Click to Pay: bye-bye credit card number

The credit card is one of the most popular payment methods in e-commerce, especially for cross-border purchases. In traditional “card countries” such as the US or the UK, it even ranks right at the top of the popularity scale. Surprisingly, perhaps, because entering a card number is pretty inconvenient. The major card brands are aiming to change that. “Click to Pay” is the magic word.

How does Click to Pay work?

Click to Pay is the catchy name of a new process that is set to become established in German online retail in 2023. Unlike Apple Pay, for example, Click to Pay is not a visible wallet that is installed as an app on the smartphone and presents the integrated cards with one tap. Rather, Click to Pay is a functionality. Once a card has been activated and connected to the device when making the first payment, Click to Pay automatically loads all the necessary details in the background when the next purchase is made.

Manual input is no longer required. Instead, the integrated device recognition functionality is used for this purpose. For authentication, as required by the European Payment Services Directive PSD2, the device’s method, such as the smartphone’s facial recognition feature, can be used.

This enables a true one-click checkout, with all data remaining in the background – perfect for a smooth shopping experience.

A scheme token provides security

On top of all that, the level of security is even higher than that of the credit cards currently in use, which are already highly secured. The reason for this is a so-called scheme token. A token as such is just a random replacement number for the original PAN (Primary Account Number), i.e. the 16-digit card number.[1]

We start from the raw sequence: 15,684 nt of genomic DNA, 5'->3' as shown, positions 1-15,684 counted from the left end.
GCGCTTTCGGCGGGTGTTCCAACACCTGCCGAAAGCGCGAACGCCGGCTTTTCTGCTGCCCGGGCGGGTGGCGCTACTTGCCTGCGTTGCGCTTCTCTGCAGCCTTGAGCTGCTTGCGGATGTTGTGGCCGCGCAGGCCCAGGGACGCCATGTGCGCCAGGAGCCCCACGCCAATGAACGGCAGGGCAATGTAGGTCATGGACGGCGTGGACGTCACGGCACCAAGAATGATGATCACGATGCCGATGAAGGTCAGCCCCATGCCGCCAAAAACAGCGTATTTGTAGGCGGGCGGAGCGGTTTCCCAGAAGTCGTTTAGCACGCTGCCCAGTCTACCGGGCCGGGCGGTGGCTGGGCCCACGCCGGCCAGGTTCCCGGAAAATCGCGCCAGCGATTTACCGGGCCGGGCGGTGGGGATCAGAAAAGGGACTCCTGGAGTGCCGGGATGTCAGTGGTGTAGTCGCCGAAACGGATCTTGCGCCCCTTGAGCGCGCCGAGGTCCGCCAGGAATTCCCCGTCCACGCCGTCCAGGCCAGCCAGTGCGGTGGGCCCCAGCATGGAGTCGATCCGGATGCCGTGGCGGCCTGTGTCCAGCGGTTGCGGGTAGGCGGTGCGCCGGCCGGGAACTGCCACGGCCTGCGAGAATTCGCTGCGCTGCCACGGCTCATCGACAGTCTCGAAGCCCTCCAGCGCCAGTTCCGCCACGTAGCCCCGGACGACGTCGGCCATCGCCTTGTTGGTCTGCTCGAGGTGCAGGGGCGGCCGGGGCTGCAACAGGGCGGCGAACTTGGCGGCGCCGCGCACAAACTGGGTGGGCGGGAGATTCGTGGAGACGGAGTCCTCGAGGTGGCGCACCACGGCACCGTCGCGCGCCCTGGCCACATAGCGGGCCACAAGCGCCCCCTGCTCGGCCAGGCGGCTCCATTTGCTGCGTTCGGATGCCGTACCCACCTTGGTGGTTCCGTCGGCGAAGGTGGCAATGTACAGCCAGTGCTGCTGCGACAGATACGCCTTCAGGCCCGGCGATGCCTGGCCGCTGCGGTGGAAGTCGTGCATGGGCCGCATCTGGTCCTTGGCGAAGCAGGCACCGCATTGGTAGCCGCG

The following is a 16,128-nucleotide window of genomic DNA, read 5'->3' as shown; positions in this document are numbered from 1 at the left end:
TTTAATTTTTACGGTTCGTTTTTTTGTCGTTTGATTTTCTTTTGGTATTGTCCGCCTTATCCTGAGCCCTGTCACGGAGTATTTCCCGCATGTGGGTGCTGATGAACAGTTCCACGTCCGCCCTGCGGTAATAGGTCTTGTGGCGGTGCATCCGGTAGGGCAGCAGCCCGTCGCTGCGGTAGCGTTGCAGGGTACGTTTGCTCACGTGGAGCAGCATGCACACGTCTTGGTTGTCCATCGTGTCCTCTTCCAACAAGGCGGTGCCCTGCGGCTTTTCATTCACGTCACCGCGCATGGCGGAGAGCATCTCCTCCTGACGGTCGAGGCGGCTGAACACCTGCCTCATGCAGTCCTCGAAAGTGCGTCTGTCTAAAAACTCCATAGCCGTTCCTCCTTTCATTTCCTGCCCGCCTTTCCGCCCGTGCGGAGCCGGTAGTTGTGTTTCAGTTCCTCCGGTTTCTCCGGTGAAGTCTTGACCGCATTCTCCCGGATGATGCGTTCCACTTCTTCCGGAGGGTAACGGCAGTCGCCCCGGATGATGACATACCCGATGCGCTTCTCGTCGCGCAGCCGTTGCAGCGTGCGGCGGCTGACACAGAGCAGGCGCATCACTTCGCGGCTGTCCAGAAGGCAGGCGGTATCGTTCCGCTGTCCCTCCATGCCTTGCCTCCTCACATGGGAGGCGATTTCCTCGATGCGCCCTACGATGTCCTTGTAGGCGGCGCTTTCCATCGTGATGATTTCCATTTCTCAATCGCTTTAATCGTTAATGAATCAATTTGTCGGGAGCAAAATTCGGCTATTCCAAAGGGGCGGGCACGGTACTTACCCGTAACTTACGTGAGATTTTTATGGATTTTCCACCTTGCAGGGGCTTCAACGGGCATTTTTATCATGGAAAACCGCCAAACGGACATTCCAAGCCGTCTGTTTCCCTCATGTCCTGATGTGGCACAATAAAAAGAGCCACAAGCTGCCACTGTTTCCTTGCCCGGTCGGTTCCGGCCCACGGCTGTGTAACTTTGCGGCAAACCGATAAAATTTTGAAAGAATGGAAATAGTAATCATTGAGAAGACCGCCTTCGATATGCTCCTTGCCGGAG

Scheme tokens represent a further development of this principle as they contain not only the actual card number, but also the expiry date and the CVV (Card Verification Value) code printed on the card’s back. The data set also includes a digital copy of the card image so that customers can visually recognize their card. A cryptogram complements the security features; it changes from transaction to transaction, rendering the token useless for fraudulent purposes even in the unlikely event that someone were to decrypt it.

Unlike previous tokens, the new generation also includes device binding, which makes it easier to recognize the token and more difficult to use it on unauthorized devices. Another special feature of scheme tokens is that changes, such as a replacement of the card after the expiry date, are communicated between the card-issuing bank (the issuer) and the card network, so that the card does not have to be re-registered in the customer’s account at the merchant.

The girocard is left out

Click to Pay is a development of EMVCo, a joint venture of the major card companies. This means that Visa, Mastercard, American Express and Diners/Discover debit and credit cards will be accepted on a reciprocal basis, while the German girocard is left out. Cards are registered either through a special section on the card brand’s website or through the user’s bank.

“Click to Pay with Visa” has been available to Computop merchants since spring 2021, and other payment service providers are currently joining in. The rollout of the new method by the four major US card brands, which is expected to be finished by 2023, completes the offering for online stores, so we can expect Click to Pay to become increasingly visible in e-commerce. After all, paying by credit card has never been easier.

[1] The payment service provider Computop introduced this procedure in e-commerce in the early 2000s to enable online shops to store a number in the customer’s account without any risk of damage in the event of data theft. The token allowed merchants to store a “masked” version of the PAN and display it at checkout, while transferring the token to Computop in the background. This was then exchanged for the original number in secure communication with the card network.

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Henning Brandt / author BankingHub

Henning Brandt

Head of Communication Computop

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